Presentation on theme: "By: Brooks Mitzel. Post Traumatic Stress Disorder (PTSD) is a condition of persistent mental and emotional stress occurring as a result of injury or."— Presentation transcript:
Post Traumatic Stress Disorder (PTSD) is a condition of persistent mental and emotional stress occurring as a result of injury or severe psychological shock, typically involving disturbance of sleep and constant vivid recall of the experience, with dulled responses to others and to the outside world.
Intrusive, upsetting memories of the event Flashbacks (acting or feeling like the event is happening again) Nightmares (either of the event or of other frightening things) Feelings of intense distress when reminded of the trauma Intense physical reactions to reminders of the event (e.g. pounding heart, rapid breathing, nausea, muscle tension, sweating)
Avoiding activities, places, thoughts, or feelings that remind you of the trauma Inability to remember important aspects of the trauma Loss of interest in activities and life in general Feeling detached from others and emotionally numb Sense of a limited future (you don’t expect to live a normal life span, get married, have a career)
Difficulty falling or staying asleep Irritability or outbursts of anger Difficulty concentrating Hypervigilance (on constant “red alert”) Feeling jumpy and easily startled
You can develop post-traumatic stress disorder when you go through, see or learn about an event involving actual or threatened death, serious injury or sexual violation. Doctors aren't sure why some people get PTSD. As with most mental health problems, PTSD is probably caused by a complex mix of: Inherited mental health risks, such as an increased risk of anxiety and depression Life experiences, including the amount and severity of trauma you've gone through since early childhood Inherited aspects of your personality — often called your temperament The way your brain regulates the chemicals and hormones your body releases in response to stress
Treatment for PTSD relieves symptoms by helping you deal with the trauma you’ve experienced. Rather than avoiding the trauma and any reminder of it, treatment will encourage you to recall and process the emotions and sensations you felt during the original event. In addition to offering an outlet for emotions you’ve been bottling up, treatment for PTSD will also help restore your sense of control and reduce the powerful hold the memory of the trauma has on your life. In treatment for PTSD, you’ll: Explore your thoughts and feelings about the trauma Work through feelings of guilt, self-blame, and mistrust Learn how to cope with and control intrusive memories Address problems PTSD has caused in your life and relationships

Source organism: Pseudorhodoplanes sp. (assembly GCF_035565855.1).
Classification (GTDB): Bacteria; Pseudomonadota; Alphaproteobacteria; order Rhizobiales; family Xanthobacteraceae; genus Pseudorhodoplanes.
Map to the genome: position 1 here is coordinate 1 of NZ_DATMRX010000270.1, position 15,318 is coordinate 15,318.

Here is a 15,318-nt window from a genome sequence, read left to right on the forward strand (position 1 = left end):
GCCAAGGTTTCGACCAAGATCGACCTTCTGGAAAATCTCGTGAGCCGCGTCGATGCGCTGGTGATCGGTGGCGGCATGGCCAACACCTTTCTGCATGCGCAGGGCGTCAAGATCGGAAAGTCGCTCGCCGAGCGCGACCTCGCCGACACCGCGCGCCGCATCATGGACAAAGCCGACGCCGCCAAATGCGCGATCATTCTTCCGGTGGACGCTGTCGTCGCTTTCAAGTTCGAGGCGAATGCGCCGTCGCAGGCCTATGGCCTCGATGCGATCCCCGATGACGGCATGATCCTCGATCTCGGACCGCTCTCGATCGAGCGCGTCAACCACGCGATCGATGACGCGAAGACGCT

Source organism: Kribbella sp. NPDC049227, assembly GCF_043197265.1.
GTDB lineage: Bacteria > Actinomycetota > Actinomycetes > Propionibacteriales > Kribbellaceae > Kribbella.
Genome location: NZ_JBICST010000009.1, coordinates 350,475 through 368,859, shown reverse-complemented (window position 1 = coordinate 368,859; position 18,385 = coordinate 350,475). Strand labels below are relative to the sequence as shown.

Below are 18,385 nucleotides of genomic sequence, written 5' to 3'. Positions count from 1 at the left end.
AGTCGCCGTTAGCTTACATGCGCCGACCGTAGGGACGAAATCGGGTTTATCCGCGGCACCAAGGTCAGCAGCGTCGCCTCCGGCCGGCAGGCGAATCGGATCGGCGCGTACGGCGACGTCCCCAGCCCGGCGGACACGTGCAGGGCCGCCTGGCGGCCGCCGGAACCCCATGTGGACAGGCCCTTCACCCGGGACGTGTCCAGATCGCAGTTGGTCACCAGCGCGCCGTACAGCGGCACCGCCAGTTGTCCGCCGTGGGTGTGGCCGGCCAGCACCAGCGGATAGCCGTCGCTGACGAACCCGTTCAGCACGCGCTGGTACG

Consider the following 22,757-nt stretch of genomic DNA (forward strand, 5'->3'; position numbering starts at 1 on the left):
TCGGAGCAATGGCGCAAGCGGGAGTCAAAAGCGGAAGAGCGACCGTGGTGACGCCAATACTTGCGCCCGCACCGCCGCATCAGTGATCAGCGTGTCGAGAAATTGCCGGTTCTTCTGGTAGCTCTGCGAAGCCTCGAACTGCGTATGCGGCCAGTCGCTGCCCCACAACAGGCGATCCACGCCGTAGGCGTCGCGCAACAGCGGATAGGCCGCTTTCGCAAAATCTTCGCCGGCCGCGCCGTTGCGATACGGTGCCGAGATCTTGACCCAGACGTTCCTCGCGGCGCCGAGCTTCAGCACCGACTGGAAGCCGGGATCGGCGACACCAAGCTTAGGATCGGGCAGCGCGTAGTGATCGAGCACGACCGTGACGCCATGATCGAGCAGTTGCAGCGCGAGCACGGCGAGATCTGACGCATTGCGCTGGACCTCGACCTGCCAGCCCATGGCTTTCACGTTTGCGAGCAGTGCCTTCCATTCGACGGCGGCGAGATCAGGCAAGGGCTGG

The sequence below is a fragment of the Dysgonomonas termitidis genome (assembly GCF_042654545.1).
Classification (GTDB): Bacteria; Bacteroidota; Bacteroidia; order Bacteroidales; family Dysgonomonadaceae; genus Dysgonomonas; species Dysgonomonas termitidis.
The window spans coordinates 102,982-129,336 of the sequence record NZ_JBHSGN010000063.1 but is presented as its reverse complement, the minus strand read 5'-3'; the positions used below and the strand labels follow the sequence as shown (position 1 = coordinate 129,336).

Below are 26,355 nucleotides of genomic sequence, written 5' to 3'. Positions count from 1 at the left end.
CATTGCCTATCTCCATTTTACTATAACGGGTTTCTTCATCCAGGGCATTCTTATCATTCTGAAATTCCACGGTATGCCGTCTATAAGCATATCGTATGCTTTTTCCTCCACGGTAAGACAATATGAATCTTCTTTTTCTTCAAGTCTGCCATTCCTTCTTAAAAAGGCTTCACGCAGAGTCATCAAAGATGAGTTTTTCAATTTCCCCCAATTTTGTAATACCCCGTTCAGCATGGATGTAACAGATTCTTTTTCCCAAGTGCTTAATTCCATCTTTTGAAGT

Trauma-focused cognitive-behavioral therapy. Cognitive-behavioral therapy for PTSD and trauma involves carefully and gradually “exposing” yourself to thoughts, feelings, and situations that remind you of the trauma. Therapy also involves identifying upsetting thoughts about the traumatic event– particularly thoughts that are distorted and irrational— and replacing them with more balanced picture. Family therapy. Since PTSD affects both you and those close to you, family therapy can be especially productive. Family therapy can help your loved ones understand what you’re going through. It can also help everyone in the family communicate better and work through relationship problems caused by PTSD symptoms.
Medication is sometimes prescribed to people with PTSD to relieve secondary symptoms of depression or anxiety. Antidepressants such as Prozac and Zoloft are the medications most commonly used for PTSD. While antidepressants may help you feel less sad, worried, or on edge, they do not treat the causes of PTSD. EMDR (Eye Movement Desensitization and Reprocessing) incorporates elements of cognitive- behavioral therapy with eye movements or other forms of rhythmic, left-right stimulation, such as hand taps or sounds. Eye movements and other bilateral forms of stimulation are thought to work by “unfreezing” the brain’s information processing system, which is interrupted in times of extreme stress.